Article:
• Mix whole spices in the same ratio, then gently toast all spices in a cast-iron skillet over low heat.  
  • Stir them occasionally until they become fragrant and turn just a few shades darker.  Do not turn the heat up, or you risk burning the spices!  
  • When spices have darkened slightly and smell lovely but not burnt, remove them from heat and allow them to cool. 
  • Finally, grind the spices as finely as possible with a mortar and pestle or spice grinder.  Ground spices will quickly lose their flavor, so avoid making large quantities ahead of time.  


While it is difficult to capture the exact flavor of Garam masala, a creative home chef has a number of options to mimic the effects of this popular Indian staple. Don’t be afraid to think outside the box if you find yourself short on this aromatic curry blend!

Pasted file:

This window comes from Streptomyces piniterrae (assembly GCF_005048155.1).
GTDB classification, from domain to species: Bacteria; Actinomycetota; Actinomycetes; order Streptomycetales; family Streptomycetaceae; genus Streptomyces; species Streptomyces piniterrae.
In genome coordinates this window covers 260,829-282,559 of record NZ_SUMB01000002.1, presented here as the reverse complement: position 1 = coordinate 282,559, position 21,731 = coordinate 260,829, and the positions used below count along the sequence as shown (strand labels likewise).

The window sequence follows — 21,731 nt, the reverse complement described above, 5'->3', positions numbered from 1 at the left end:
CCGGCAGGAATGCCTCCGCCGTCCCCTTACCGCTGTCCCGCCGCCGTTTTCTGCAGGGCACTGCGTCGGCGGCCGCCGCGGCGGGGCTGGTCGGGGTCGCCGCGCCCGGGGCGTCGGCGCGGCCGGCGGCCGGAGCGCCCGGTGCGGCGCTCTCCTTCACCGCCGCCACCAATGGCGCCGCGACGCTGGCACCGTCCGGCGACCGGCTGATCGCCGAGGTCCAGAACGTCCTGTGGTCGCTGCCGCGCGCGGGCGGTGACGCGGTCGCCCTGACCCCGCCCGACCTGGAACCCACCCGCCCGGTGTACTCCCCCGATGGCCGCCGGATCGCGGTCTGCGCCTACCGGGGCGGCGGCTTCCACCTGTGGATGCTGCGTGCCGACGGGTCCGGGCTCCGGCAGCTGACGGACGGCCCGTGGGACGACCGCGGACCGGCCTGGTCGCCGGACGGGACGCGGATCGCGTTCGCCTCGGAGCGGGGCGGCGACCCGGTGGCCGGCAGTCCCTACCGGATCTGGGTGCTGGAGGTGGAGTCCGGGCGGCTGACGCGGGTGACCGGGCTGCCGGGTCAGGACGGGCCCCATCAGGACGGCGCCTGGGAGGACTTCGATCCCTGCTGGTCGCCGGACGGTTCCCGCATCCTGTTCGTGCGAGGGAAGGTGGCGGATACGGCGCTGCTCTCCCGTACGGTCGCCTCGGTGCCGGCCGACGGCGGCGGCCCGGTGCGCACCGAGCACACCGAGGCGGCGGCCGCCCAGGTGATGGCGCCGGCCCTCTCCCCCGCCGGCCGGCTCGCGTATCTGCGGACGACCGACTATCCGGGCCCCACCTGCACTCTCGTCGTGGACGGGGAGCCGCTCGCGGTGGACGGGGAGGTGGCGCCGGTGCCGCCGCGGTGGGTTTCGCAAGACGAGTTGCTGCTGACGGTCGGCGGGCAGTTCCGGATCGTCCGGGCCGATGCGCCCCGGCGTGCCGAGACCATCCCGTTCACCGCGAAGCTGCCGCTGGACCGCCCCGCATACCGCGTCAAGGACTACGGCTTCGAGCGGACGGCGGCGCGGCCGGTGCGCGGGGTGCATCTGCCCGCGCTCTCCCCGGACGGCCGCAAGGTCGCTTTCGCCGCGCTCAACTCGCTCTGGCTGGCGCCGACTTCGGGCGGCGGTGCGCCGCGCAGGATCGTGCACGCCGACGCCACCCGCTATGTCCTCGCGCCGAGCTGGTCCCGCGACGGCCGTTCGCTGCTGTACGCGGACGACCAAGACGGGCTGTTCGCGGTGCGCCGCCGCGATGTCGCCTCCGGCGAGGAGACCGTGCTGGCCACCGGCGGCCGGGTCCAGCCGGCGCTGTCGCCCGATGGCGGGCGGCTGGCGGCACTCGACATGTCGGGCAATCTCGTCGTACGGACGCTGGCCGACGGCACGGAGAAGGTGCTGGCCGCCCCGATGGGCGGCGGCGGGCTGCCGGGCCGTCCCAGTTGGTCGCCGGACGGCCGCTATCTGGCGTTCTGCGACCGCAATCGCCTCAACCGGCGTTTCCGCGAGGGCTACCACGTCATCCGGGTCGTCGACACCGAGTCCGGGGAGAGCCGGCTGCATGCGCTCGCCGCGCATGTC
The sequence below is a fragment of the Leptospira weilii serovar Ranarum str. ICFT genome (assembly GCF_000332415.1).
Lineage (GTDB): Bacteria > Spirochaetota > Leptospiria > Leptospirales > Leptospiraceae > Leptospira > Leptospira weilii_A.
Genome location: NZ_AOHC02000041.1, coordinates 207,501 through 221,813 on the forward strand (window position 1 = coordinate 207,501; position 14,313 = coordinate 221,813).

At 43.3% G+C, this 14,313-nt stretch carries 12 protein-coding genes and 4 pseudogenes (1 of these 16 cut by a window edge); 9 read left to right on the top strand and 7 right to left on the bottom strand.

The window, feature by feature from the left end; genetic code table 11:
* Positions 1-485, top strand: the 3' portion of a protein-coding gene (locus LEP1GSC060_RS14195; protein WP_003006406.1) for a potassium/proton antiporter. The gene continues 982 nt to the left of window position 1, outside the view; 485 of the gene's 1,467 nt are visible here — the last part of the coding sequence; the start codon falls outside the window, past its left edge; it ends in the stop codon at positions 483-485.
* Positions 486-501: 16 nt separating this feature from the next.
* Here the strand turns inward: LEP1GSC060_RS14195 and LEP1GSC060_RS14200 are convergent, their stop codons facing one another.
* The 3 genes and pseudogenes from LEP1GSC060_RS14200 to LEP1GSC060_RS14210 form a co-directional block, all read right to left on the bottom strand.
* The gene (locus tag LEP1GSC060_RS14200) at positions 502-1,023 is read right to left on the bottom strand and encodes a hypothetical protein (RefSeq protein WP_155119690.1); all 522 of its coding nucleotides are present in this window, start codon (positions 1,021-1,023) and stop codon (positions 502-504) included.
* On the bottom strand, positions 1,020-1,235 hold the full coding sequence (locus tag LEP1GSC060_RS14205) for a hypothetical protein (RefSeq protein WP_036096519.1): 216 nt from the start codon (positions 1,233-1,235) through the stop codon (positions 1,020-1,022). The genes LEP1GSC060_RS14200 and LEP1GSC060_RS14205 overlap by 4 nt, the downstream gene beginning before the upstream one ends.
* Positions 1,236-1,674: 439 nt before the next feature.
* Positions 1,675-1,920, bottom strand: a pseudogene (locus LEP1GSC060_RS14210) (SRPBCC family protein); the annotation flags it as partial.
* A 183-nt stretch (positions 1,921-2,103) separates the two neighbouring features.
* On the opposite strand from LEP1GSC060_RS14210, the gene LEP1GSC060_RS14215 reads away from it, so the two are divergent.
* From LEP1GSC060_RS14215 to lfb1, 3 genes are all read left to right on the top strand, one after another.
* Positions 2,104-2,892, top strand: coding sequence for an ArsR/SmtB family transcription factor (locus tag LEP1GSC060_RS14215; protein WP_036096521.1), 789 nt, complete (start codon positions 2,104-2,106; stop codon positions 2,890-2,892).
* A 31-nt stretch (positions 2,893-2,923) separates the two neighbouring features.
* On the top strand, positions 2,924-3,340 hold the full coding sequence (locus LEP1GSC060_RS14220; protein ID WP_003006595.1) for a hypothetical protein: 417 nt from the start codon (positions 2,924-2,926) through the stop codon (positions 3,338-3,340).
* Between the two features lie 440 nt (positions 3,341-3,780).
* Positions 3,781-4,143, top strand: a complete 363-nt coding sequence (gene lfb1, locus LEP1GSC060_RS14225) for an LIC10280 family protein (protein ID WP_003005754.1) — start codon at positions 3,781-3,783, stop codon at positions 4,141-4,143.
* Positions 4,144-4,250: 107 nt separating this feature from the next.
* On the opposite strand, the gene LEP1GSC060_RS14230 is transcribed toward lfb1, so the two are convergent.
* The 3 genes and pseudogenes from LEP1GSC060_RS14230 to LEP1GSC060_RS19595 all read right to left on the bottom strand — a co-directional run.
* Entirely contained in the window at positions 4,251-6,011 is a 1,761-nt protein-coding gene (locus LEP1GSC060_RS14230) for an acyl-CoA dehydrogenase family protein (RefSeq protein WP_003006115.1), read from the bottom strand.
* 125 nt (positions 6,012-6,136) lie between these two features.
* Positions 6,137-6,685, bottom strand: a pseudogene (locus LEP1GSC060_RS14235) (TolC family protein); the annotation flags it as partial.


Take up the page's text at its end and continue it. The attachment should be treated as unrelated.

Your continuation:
If you have any questions or comments, don't hesitate to leave a note below.





About the author

Caitlin is a Ph.D student and chocolate researcher at Colorado State University. Her research in the Food Science program focuses on chocolate fermentation (that’s right, it’s a fermented food!) and small-batch post-harvest processing techniques. When she is not acting in her capacity as resident chocolate guru, she researches other fermented foods and beverages like beer, sausage, and natto. Caitlin was drawn to fermented foods while living in rural Spain for six years, where she was exposed to traditional, time-honored practices of food preservation. At home, she practices Bollywood dance for fun and is followed everywhere by two small pet rabbits.